The reason I bring this up now is that I have just finished talking about this with my therapist. He is a trained mindfulness teacher in addition to being a therapist, and he grounds his psychotherapy practice either directly or indirectly in mindfulness. We were discussing how often he sees people attempt to skip over their suffering. When we are wrought with turmoil, mindfulness must encourage us to be with that turmoil, to investigate it. Only by doing this do we actually learn, and only by doing this are captive energies truly released. Often this can be a very difficult or even traumatic experience, and is a long way from the contemporary concept of mindfulness as a means to gain calmness and clarity. To paraphrase a quote in A Path With Heart: 'if you haven't cried during meditation, you haven't really started meditating'.

Anyway, I just wanted to discuss it because I feel like when mindfulness is approached form a place of deep suffering people see it as a means to end that suffering. I noted to someone on a mindfulness forum the other day that to address their anxiety via mindfulness they must sit with their suffering, and they took this to mean that it was a bad idea and would make them worse. This is not so. Mindfulness is a means to offer your suffering compassion, love, acceptance, understanding and presence. Do not put it at arm's length. Sit with it.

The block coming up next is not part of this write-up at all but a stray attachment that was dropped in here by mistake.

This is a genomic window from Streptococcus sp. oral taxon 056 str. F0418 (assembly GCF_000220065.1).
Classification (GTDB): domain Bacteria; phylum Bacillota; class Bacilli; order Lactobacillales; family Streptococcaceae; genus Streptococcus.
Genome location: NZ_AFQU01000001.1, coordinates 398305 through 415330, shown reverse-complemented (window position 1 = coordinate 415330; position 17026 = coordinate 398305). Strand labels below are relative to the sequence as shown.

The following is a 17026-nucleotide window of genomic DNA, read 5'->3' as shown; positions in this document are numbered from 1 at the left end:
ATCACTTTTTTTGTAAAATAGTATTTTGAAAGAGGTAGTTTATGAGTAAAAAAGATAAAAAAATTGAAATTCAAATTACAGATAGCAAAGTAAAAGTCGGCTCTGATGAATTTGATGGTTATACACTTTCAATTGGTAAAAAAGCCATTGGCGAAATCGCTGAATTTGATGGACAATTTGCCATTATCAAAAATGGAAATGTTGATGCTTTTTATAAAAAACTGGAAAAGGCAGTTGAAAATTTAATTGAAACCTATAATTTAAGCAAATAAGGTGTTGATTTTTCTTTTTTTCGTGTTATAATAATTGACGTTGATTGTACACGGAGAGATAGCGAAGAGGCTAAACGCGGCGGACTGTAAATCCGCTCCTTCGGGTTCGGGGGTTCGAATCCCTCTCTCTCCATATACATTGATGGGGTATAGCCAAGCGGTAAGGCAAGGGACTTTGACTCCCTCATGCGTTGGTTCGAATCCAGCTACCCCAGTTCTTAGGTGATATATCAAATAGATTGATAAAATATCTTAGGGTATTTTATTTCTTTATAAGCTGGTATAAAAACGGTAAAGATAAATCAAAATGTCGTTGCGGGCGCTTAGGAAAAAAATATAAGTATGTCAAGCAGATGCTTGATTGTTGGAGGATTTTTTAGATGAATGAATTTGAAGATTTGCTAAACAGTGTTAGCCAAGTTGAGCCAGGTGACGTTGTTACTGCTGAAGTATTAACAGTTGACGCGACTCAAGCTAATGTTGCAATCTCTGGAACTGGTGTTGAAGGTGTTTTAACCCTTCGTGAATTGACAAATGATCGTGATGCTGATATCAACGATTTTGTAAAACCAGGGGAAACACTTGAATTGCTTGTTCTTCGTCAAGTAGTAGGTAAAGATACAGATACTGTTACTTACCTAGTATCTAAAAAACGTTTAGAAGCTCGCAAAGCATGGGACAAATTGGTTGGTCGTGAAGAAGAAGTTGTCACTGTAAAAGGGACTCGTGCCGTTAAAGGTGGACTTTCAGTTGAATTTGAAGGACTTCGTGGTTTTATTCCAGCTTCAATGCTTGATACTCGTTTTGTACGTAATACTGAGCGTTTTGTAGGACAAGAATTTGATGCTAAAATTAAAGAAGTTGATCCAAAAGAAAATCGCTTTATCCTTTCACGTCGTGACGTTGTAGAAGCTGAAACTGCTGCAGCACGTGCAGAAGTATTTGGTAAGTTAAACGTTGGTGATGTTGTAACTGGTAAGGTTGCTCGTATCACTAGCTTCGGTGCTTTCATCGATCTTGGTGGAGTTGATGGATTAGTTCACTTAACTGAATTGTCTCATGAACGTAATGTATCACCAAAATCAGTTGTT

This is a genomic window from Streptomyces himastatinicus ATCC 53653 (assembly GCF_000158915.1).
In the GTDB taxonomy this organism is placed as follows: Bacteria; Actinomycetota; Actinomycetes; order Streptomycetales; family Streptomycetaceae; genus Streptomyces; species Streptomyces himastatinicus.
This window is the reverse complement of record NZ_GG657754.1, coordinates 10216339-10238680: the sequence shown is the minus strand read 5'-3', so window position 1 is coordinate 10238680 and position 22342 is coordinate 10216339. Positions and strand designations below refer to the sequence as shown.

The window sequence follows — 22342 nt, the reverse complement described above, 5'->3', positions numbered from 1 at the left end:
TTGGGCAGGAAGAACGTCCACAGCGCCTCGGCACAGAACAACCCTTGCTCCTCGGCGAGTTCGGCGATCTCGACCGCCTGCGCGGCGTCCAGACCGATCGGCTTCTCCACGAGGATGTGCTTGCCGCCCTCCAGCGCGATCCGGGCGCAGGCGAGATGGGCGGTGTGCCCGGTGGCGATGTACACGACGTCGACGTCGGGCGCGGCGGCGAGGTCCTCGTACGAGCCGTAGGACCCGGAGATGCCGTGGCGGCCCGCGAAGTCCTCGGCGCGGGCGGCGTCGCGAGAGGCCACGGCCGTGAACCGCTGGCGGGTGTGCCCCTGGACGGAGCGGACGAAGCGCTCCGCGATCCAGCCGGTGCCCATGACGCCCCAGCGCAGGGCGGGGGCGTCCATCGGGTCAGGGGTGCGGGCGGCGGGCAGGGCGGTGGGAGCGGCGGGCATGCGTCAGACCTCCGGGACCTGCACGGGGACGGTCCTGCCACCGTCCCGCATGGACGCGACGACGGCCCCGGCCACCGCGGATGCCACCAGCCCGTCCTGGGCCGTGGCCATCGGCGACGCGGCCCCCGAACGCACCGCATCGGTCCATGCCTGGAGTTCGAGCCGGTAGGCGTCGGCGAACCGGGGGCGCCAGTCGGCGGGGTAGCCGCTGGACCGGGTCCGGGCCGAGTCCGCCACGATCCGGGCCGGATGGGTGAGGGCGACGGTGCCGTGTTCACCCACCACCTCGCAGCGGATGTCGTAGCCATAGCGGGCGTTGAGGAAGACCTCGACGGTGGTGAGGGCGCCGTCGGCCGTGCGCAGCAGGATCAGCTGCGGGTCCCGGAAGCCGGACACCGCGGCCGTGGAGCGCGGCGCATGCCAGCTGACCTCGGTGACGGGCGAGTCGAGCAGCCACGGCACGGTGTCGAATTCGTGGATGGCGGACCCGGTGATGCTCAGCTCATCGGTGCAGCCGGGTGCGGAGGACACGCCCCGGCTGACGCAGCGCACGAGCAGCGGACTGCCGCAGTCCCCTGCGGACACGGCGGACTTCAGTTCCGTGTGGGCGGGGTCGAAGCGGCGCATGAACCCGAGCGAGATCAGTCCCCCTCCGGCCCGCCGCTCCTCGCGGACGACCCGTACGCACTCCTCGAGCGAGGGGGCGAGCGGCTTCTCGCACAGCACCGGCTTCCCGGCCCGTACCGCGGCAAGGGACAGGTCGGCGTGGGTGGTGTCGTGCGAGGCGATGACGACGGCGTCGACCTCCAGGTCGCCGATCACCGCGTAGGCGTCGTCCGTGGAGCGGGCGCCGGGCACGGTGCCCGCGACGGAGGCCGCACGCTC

I see so much suffering on this website. It is so saddening.

THE GUEST HOUSE

This being human is a guest house.
Every morning a new arrival.

A joy, a depression, a meanness,
some momentary awareness comes
as an unexpected visitor.

Welcome and entertain them all!
Even if they are a crowd of sorrows,
who violently sweep your house
empty of its furniture,
still, treat each guest honorably.
He may be clearing you out
for some new delight.

The dark thought, the shame, the malice.
meet them at the door laughing and invite them in.

Be grateful for whatever comes.
because each has been sent
as a guide from beyond.

-- Jelaluddin Rumi,
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You can't calm the waves, but you can learn to surf!

Basis of Recovery
Intrusive Thoughts
A Philosophy of Anxiety